Cooling Tech for Army Aviators Is Out of Reach for Grunts
A U.S. Army Blackhawk helicopter simulates an assault.
CREDIT: U.S. Army
When the U.S. Army invaded Iraq in 2003, its helicopter crews had just begun to wear a water-cooled vest to fight overheating during long combat missions. Now, a decade after the Sept. 11 attacks, the same vest is worn by the human operators of war machines ranging from Black Hawk helicopters to Abrams tanks and Stryker armored vehicles.
It's a different story for the soldiers who tough it out on the ground when they patrol in the extreme heat found in parts of Iraq and Afghanistan . Most adaptation to local climates "is done naturally by the human body," said David Accetta, a retired lieutenant colonel at the U.S. Army Natick Soldier Research, Development and Engineering Center in Natick, Mass.
"After 18 months in Iraq and 15 months in Afghanistan, I can tell you that as much as we would like to have this type of equipment for our troops, the technology isn't there yet," Accetta said. "In the end it comes down to body conditioning."
That has not stopped the U.S. Army from eying new technologies that could help soldiers adapt to hot or cold conditions. This year, it put out the call for a new clothing material that could respond to temperature swings between 73 degrees F (23 degrees C) and minus 22 degrees F (minus 30 degrees C). By using textiles or fibers that can change in thickness, the proposed clothing could keep soldiers comfortable in torrid conditions and still provide the protection of multilayered cold and wet weather gear.
Still, making that climate-controlled future possible may prove tricky, if the history of the cooling vest worn by Army aviators and vehicle crews serves as any lesson.
From jungle to desert
During the Vietnam War, U.S. Army helicopter crews had less of a problem with overheating because they wore less gear than their modern-day counterparts helmet, flight suit, gloves, survival vest and maybe "flak vest" or "chicken plate" body armor designed to stop shrapnel or bullets. But the gear was still very hot, according to Vietnam veterans in the U.S. Army's Air Warrior program.
In response, Bell Helicopters designed a blue canopy to cut down on cabin heat in AH-1 Cobra attack helicopters, and later introduced the first helicopter air-conditioning system. The Hughes OH-6 Cayuse flew with its doors removed. Crews of the Bell UH-1 "Huey" that transported troops and evacuated the wounded flew with cabin doors opened and pilot windows down.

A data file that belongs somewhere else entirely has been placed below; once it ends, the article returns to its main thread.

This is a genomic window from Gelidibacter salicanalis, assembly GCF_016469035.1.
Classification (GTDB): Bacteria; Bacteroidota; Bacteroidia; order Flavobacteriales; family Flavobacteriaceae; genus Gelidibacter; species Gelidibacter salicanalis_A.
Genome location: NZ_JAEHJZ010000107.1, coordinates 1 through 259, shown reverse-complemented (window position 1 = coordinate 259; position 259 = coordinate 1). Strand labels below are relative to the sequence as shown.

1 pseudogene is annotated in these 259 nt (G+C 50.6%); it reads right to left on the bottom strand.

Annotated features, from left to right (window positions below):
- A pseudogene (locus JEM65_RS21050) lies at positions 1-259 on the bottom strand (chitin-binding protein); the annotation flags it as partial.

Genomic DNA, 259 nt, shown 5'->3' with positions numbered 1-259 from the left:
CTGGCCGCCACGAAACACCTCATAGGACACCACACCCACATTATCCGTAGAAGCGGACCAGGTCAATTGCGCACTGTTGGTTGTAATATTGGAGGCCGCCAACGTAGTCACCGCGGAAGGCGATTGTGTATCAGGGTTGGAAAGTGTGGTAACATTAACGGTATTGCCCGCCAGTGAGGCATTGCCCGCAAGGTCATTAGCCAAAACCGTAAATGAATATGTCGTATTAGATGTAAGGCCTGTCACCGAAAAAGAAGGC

By the time the U.S. Army geared up for the Iraq war in 2003, its aviators wore anywhere between 65 and 70 pounds of gear, including better protection against enemy fire. Combat missions in the extreme desert temperatures added to the overheating problem.
Keeping it cool
A solution came in the form of the Microclimate Cooling System (MCS). Studies in the 1990s had shown that helicopter crews wearing full chemical protective gear could stand only about 1.6 hours in conditions of 125 degrees F (52 degrees C) and 14 percent relative humidity without cooling. Wearing the MCS vest allows pilots and crew to endure such conditions for up to 5.7 hours.
"Without this cooling system, we wouldn't be able to fly over two hours," said Lt. Col. Ian Klinkhammer, an Air Warrior product manager.
The system's cooling power comes from a 13-pound vapor compressor similar to the technology used in refrigerators and air conditioners. That unit is attached to the inside of helicopters so that it can pump chilled water through an umbilical to small tubes embedded in the vest worn by an aviator or vehicle crew member.
"The MCS gives an improvement in mission endurance of 300 to 400 percent," Klinkhammer told InnovationNewsDaily.
Since 2003, the technology has spread to 85 or 90 percent of the U.S. Army's helicopter crews, as well as the crews of Abrams tanks, Bradley fighting vehicles and the newer Stryker fighting vehicles. The U.S. Navy has also adopted the system for its Sh-60 Seahawk and CH-53 Sea Stallion helicopters.
Making it smaller
Not all helicopter crews can easily use the current cooling system. Crew members in the rear of Blackhawk and Chinook helicopters move around a lot and don't want to be tethered to the electronic cooling unit. OH-58D Kiowa Warrior helicopters could not make the space, weight or power available for the system, and so they fly with doors removed.
Air Warrior's new Air Soldier program looks to remedy these types of situations by creating a wearable version of the system, so that aft crew members don't have to drag an umbilical behind them as they move around performing their duties. The new Air Soldier program also aims to reduce weight and bulk by 25 to 40 percent as compared with the existing Air Warrior vests.
"We want a lightweight, untethered electronic personal cooling system integrated with the crew member's survival vest," Klinkhammer said. "We want to get it down to 3 or 4 pounds so that the aft crew member can move about the aircraft unencumbered and dismount the aircraft for short periods without losing their cooling capability."
The Air Warrior program did initially consider technologies that use phase changes or evaporation to keep helicopter crews cool, but such materials remain out of reach for practical use because of limits in how much cooling they can maintain over long missions. That may change over the next 10 years.